Sarah Herndardt's success is ascribed
by one critic to be owing to tins fact that
at tlio time of her lirst appearance there
was a reaction in disfavor of crinoline
and the general rotundity of effect which
it produced. People were tired of circu
lar things. lleing vcitieal she hit the
popular esthetic fancy.
It is said that Tsiglioi i w. o in luccd t )
niarry the Count Gilbertdcs'oisins upon
his re.present.ition to her that cholera ,
which was then epidemic iu Paris , invar
iably attacked women who lived alone.
However , she evidently found her hus
band worse than thu cholera , for she soon
separated from him.
Airs. A. V. Newman , of Salt Lake City ,
has a proposition to build an industrial
hoiiiis iu iMormoiidom for women who
desire to escape from polygamy. It is
designed to give Mormon women who
want to break away a place to live and a
chance to make a living This is laying
the ax at the root of the evil.
One of the busiest women of the day is
Marion Ilarlaild. She conducts a house
hold department for a syndicate ot h'tteeu
newspapers ; does the editorial work in
Habynood ; is completing a companion
volume to "Judeth" to bo called "In Old
Virginia , " and a household manual , to
be entitled "Home-making and House
keeping. "
It is a sad commentary on the percep
tions of equitv and justice ot
man that the Chickasaw Indians recog
nized the rights of married women to
have and to hold property two years be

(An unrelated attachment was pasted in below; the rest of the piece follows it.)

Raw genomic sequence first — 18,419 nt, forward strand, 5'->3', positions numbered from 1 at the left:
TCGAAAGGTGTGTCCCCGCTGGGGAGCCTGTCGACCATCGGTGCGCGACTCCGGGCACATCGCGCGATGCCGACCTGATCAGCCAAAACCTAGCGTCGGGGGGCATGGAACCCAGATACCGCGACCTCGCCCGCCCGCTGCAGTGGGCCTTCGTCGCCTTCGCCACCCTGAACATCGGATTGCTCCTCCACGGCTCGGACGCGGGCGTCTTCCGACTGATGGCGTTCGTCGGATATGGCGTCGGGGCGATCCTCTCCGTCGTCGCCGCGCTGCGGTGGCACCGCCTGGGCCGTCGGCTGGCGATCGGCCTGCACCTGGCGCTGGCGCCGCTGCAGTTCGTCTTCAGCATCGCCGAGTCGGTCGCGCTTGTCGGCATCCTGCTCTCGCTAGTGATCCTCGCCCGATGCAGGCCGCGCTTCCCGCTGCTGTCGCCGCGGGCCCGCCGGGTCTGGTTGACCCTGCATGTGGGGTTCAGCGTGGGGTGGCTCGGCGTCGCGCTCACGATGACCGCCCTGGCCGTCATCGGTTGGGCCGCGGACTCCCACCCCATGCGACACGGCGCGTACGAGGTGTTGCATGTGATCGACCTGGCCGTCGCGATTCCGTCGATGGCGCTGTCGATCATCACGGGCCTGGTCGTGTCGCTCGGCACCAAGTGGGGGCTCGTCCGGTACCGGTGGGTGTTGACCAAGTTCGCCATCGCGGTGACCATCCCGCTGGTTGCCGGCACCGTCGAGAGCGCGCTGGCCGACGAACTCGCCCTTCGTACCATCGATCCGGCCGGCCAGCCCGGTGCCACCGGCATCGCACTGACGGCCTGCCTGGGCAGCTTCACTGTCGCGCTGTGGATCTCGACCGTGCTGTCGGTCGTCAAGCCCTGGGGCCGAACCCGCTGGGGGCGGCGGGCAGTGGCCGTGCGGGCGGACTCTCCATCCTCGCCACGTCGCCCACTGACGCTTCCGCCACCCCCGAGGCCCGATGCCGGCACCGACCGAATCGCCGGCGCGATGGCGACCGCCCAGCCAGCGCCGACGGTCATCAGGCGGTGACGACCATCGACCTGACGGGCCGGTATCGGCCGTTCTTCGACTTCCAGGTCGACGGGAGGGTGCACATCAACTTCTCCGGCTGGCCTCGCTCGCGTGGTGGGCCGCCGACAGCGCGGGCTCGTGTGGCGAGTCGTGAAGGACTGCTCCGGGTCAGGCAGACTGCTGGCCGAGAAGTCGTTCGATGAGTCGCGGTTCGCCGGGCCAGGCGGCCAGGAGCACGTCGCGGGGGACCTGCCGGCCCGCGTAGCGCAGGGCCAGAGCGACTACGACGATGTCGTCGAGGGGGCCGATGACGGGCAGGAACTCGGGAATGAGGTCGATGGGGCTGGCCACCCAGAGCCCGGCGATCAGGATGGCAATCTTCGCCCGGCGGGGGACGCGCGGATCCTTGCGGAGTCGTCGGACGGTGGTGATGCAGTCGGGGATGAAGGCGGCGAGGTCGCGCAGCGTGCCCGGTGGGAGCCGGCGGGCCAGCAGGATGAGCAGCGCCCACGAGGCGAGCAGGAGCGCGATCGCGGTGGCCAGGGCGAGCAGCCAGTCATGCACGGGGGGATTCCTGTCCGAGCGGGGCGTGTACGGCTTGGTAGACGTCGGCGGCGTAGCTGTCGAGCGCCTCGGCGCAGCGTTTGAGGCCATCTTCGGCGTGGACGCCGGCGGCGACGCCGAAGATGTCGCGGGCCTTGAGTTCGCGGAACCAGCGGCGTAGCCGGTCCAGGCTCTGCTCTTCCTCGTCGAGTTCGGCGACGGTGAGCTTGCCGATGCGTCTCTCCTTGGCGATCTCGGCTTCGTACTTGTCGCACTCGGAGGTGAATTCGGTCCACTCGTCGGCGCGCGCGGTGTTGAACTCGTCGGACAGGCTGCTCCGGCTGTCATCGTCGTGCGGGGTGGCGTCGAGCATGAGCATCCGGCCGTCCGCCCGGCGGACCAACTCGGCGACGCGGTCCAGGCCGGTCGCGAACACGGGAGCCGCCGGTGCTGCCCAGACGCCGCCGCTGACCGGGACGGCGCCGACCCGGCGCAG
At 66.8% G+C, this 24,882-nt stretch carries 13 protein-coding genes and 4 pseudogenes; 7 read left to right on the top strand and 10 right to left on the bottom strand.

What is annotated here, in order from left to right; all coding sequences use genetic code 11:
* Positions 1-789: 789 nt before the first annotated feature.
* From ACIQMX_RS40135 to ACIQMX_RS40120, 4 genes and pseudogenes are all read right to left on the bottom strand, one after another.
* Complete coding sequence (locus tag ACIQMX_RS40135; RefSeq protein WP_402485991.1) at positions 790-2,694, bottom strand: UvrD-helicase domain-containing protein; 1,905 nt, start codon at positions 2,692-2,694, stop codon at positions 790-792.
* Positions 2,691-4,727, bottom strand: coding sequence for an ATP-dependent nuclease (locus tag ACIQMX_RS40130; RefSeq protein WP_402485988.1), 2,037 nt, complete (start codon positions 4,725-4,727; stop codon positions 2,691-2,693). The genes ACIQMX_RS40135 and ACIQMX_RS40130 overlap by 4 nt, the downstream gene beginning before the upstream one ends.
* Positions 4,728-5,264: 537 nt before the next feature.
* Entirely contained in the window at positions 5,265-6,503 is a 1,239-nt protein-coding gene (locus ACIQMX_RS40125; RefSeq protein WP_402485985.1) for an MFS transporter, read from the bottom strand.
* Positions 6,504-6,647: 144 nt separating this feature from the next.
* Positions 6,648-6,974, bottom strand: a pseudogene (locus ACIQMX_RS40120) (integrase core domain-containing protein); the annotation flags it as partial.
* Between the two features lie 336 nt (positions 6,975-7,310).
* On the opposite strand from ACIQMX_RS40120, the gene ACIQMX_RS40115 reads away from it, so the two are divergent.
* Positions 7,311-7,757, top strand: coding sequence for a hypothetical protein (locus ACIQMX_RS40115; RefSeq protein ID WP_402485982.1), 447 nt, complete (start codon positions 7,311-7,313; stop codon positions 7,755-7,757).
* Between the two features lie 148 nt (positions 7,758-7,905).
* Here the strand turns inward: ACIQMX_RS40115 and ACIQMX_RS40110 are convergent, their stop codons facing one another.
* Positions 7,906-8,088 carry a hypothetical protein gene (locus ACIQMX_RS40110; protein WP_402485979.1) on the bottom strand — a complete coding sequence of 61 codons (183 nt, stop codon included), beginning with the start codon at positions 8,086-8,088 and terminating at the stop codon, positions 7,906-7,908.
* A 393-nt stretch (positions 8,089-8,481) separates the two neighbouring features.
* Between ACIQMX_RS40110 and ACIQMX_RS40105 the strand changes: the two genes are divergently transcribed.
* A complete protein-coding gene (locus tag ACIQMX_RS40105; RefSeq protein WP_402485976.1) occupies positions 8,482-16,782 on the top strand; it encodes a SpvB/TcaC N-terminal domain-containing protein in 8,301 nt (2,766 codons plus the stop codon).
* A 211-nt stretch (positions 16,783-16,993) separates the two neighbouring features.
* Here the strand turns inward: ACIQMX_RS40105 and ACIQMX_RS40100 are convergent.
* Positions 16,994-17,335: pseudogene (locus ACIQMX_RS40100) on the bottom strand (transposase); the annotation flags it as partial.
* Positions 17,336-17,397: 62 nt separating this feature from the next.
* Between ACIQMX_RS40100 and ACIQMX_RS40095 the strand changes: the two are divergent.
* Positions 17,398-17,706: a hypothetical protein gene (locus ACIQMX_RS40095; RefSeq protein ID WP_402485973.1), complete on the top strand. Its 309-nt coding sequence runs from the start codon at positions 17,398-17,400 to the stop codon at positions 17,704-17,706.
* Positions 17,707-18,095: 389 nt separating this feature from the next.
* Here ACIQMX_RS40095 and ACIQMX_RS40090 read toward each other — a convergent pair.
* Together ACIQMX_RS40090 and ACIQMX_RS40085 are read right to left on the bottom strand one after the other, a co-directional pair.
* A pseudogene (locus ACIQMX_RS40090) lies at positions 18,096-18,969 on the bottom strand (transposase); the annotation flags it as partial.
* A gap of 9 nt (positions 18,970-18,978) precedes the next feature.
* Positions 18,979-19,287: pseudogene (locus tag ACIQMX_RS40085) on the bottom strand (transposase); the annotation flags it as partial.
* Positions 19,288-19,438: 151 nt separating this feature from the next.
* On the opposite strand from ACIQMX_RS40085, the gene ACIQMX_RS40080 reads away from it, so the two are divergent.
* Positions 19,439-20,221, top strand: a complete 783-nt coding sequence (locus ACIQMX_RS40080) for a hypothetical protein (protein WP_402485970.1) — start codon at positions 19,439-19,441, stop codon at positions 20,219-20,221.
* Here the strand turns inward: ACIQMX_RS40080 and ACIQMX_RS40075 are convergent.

fore the law was passed securing the
property rights of married \vomon by
Mississippi , the pioneer of the common
law states in this particular. And it may
bo news to many people that in Missis
sippi this reform was wrought iu 1837. by
the individual cllbrts of a woman. Mrs.
H. J. Hadloy , the daughter of Major
David Smith , an old Indian lighter.
Klmborloy GoKl-KiclilH.
A ISrisbano special of September 8 , in
the Now Zealand Herald says : "An out
miner named Webb , who has just re
turned to this city from Kimbcrley , gives
a most disheartening account of the gold-
fields. Ho says that when ho left Wind-
ham there wore seven hundred men there
waiting to take return passage by steam
er. "
A Cooktown letter of the same day is
as follows : "The steamer Catterthun ,
from Foochow ( Aug. 22)via ) Port Darwin
( Sept. 3) ) , wnich arrived hero yesterday ,
brought nearly two hundred diggers
from Kimberly. Of this number forty
are proceeding to Sydnby. These men
all give bad accounts of the gold-Holds , "
A letter from a storekeeper in East
Kimberly to his brother in Sidney gives
the following details of tlio rush to the
mines : "The route from Cambridge
Gulf 10 the mines is fifty miles shorter
than that from Derby , but it is not so
good , being only truvcrsiblo by packs ,
drays being useless on account of the
hilly and rooky nature of the country.
Thirty drays hud to return lately , being
unable to go by that route. Now , to glvo